Aer Lingus was supposed to launch transatlantic flights out of Manchester as of July 2021. In June, the airline announced that these routes would be delayed until at least September. Now it has been announced that the routes will be delayed even further, with US routes scheduled to launch no earlier than December 2021.
This delay is due to international borders opening later than expected. Specifically, while the United Kingdom is now open to vaccinated Americans, the United States continues to remain closed to those from the United Kingdom. These routes seem highly targeted at leisure travelers from Manchester, so it’s no surprise to see a further delay.
Presumably even if these restrictions are lifted in the next few weeks, there will be a lag until demand for transatlantic travel fully returns.
Aer Lingus’ transatlantic Manchester routes
With the above update out of the way, let’s recap the revised details of this new Aer Lingus service. Aer Lingus will be launching transatlantic flights from Manchester to four destinations — Barbados, Boston, New York, and Orlando.
Aer Lingus’ Manchester to New York route
As of December 1, 2021, Aer Lingus will launch a daily, year-round nonstop flight between Manchester and New York. The route will be operated by an Airbus A321LR with the following schedule:
EI45 Manchester to New York JFK departing 12:05PM arriving 3:45PM
EI44 New York JFK to Manchester departing 6:25PM arriving 6:45AM (+1 day)
The 3,341 mile flight is blocked at 8hr40min westbound and 7hr20min eastbound.
Aer Lingus’ Manchester to Orlando route
As of December 11, 2021, Aer Lingus will launch a 4-5x weekly, year-round nonstop flight between Manchester and Orlando. The route will be operated by an Airbus A330 with the following schedule:
EI35 Manchester to Orlando departing 11:00AM arriving 3:50PM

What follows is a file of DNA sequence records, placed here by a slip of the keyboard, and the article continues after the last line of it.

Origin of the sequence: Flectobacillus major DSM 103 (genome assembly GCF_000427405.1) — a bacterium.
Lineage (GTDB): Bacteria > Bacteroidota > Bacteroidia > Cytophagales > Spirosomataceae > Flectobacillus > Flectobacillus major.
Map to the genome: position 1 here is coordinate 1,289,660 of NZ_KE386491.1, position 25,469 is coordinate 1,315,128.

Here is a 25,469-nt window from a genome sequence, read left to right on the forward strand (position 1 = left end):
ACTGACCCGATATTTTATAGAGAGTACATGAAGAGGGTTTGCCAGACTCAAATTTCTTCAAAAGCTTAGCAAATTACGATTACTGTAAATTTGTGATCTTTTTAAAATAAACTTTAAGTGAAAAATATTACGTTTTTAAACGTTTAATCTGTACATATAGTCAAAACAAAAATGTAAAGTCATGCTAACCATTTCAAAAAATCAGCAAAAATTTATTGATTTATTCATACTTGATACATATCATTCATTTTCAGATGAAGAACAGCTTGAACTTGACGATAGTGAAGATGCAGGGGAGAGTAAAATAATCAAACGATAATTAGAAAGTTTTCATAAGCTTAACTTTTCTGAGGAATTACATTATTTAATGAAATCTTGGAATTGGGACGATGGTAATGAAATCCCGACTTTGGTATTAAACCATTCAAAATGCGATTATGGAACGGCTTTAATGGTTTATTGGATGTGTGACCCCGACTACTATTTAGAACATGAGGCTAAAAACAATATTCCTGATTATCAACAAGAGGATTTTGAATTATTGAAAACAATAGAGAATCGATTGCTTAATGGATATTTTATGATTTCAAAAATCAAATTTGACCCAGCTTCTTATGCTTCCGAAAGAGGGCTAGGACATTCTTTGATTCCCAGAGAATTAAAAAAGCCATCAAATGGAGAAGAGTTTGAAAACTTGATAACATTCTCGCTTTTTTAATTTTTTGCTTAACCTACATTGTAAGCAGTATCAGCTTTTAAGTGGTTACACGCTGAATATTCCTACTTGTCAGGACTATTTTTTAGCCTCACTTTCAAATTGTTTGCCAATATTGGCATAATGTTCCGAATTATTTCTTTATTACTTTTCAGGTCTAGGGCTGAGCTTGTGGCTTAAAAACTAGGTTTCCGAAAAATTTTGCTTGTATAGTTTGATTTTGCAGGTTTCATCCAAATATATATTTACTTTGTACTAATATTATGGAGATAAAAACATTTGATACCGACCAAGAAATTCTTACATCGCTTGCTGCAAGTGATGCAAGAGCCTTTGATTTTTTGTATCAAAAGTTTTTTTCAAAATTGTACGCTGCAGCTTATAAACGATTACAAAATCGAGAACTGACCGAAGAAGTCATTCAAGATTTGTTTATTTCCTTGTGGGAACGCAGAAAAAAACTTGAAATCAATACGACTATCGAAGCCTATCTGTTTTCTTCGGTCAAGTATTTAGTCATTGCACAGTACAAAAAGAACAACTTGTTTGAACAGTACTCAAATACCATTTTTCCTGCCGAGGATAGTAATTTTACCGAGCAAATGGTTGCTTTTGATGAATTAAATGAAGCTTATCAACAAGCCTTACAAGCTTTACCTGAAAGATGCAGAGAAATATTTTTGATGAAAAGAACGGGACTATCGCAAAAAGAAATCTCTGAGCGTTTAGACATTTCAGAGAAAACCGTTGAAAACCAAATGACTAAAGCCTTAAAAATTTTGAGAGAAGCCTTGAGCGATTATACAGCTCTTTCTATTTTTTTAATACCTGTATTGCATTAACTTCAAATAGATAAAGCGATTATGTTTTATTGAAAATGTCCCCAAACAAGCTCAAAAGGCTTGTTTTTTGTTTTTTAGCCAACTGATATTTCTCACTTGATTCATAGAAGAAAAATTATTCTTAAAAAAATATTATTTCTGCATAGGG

EI34 Orlando to Manchester departing 6:50PM arriving 8:10AM (+1 day)
The 4,236 mile flight is blocked at 9hr50min westbound and 8hr20min eastbound.
Aer Lingus’ Manchester to Barbados route
As of October 20, 2021, Aer Lingus will launch a 2-3x weekly, seasonal nonstop flight between Manchester and Barbados. The route will be operated by an Airbus A330 with the following schedule:
EI31 Manchester to Barbados departing 10:15AM arriving 2:35PM
EI30 Barbados to Manchester departing 7:40PM arriving 9:20AM (+1 day)
The 4,163 mile flight is blocked at 9hr20min westbound and 8hr40min eastbound.
Aer Lingus’ Manchester to Boston route
Aer Lingus will be launching a flight between Manchester and Boston using an Airbus A321LR, though it will only launch in the summer of 2022. We don’t have any further information yet in terms of the schedule, frequencies, or whether the flight will be daily and/or year-round, so we’ll have to patiently wait for more details.
Redeeming miles on Aer Lingus flights
If you’re interested in redeeming rewards on Aer Lingus’ flights between the United States and United Kingdom, there is a fair bit of award availability.
The best way to redeem points for these flights is by booking through the British Airways Executive Club program, given that these flights don’t have hefty carrier imposed surcharges (though you can expect to pay the UK’s steep APD). You will have to book by phone, though. How much do these award flights cost?
- For Manchester to New York, one-way business class costs 42,500 Avios off-peak and 50,000 Avios peak